This Sunday is Transfiguration Sunday. Transfiguration Sunday occurs in the lectionary the Sunday before Lent and is strategically placed there as a preparation for the Lenten observance. The story of the transfiguration is found in the Synoptic Gospels (Matt 17:1-9; Mark 9:2-10; and Luke 9:28-36) and alluded to in the Gospel of John (12:28-30). In this story, Jesus is goes with Peter, James, and John up to a high mountain and there something incredible happen, Jesus transfigures before them, changing from his everyday outfit to glorious white and a glistening air around him. This was not all that happened, at the moment of this change, the figures of Moses and Elijah came, later followed by the voice of God.
What is evident in the story is the fact that the disciples really have no clue what was going on. As the events were taking place, all three gospels express how the disciples were afraid. The use of the word “afraid” is very important because it points to the state of the relationship between the disciples and Jesus. While they were very much devoted to Christ, their understanding of him as a human person clouded them from seeing His full divinity. So when they saw him in celestial garb, they could not really process what was happening. In fact, as the gospel moves on, this becomes one of many instances where Christ’s divinity is revealed only to be misunderstood.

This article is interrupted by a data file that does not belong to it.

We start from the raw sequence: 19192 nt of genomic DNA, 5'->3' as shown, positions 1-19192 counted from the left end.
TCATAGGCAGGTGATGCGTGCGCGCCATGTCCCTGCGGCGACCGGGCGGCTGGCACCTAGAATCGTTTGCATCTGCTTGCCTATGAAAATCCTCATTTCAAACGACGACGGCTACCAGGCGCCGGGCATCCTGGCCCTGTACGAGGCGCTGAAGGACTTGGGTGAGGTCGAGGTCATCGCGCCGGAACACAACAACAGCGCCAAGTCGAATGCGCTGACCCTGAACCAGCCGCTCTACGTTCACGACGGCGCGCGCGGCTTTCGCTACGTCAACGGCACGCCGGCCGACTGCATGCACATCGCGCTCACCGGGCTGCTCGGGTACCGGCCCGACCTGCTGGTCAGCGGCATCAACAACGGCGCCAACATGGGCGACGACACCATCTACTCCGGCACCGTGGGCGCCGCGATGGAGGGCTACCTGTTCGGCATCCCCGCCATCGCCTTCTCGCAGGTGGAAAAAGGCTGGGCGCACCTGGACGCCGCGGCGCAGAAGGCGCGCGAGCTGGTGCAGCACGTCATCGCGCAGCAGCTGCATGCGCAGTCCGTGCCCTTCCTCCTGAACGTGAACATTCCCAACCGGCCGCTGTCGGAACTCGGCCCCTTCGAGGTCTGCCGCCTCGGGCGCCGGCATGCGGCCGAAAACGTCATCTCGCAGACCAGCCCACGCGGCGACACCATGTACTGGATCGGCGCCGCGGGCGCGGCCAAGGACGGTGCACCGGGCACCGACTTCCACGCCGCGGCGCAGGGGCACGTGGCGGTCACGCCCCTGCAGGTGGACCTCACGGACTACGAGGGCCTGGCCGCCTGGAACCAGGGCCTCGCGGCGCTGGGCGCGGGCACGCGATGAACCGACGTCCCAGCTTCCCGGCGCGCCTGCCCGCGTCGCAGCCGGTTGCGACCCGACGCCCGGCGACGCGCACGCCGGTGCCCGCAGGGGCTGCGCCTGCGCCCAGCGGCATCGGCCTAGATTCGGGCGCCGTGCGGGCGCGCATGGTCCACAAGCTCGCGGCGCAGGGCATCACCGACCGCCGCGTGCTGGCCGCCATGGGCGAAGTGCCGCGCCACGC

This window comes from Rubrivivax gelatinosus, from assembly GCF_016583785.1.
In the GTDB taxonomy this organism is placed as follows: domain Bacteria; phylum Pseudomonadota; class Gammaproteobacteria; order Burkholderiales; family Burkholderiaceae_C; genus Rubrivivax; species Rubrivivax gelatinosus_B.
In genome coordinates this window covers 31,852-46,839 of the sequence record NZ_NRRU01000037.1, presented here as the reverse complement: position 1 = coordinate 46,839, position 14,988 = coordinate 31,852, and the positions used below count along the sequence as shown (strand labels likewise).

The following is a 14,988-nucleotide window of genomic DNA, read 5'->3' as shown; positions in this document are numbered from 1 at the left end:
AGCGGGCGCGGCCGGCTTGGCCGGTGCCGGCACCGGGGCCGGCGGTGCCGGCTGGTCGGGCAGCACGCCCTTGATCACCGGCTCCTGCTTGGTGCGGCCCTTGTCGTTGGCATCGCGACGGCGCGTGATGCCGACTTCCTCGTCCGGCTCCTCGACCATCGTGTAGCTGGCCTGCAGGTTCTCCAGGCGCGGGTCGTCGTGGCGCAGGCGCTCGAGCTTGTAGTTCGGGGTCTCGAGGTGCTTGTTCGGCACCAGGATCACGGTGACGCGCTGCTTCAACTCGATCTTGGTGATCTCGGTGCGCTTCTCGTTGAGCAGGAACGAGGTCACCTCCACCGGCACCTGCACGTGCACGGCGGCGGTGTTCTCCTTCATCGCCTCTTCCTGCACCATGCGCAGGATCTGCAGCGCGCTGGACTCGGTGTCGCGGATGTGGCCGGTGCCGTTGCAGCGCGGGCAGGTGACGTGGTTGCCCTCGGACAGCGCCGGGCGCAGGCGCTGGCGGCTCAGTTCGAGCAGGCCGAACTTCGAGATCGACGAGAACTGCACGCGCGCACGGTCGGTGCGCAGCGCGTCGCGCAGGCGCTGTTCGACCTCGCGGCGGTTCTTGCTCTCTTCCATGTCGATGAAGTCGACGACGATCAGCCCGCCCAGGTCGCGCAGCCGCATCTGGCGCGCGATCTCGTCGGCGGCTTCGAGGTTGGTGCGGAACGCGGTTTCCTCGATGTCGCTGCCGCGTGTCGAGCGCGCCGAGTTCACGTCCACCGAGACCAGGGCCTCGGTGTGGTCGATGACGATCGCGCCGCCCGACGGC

Another interesting aspect of the transfiguration is the transfiguration itself. Debate has gone on since the earliest scholars about what actually is happening on the mountain. The analogy that is often used is that of a butterfly. We know the caterpillar is the larva form of the butterfly. While looking completely different from the butterfly, within its structure is everything (well, except nutrition) it needs in order to become a butterfly. At a certain point the caterpillar knows it is time for a change, forms a chrysalis and emerges a beautiful butterfly! Here the analogy is that Jesus is always Christ, but at the transfiguration, the reader for the fist time sees him as more than a wise prophet and really the anointed Son of God.
The timing, and who Christ brought with, was very important, because he was at a point in his ministry where he needed to help those around him understand that he was more then a teacher or a prophet. This was evident at the end when he said to them not to tell anyone of the event until he rose from the dead. Something that provocative is not easily kept, and the passage alludes to their questioning of that point.
Which brings us to the last aspect of the story that I find interesting, which is the parallel to the story of the resurrection. This is why the passage is located where it is in the lectionary, just before Lent, because helps to bookend Lent with images of the resurrection. This is a way of giving perspective for Lent, placing the pensive time with the reminder of something bigger.
As you can see, this passage really highlights different parts of who Christ is as a person. Along with wearing something butterfly-related, think this week of who Christ is for you. What would you do if you saw this? And why the resurrection is so important.
Rev. Dr. Bryan James Franzen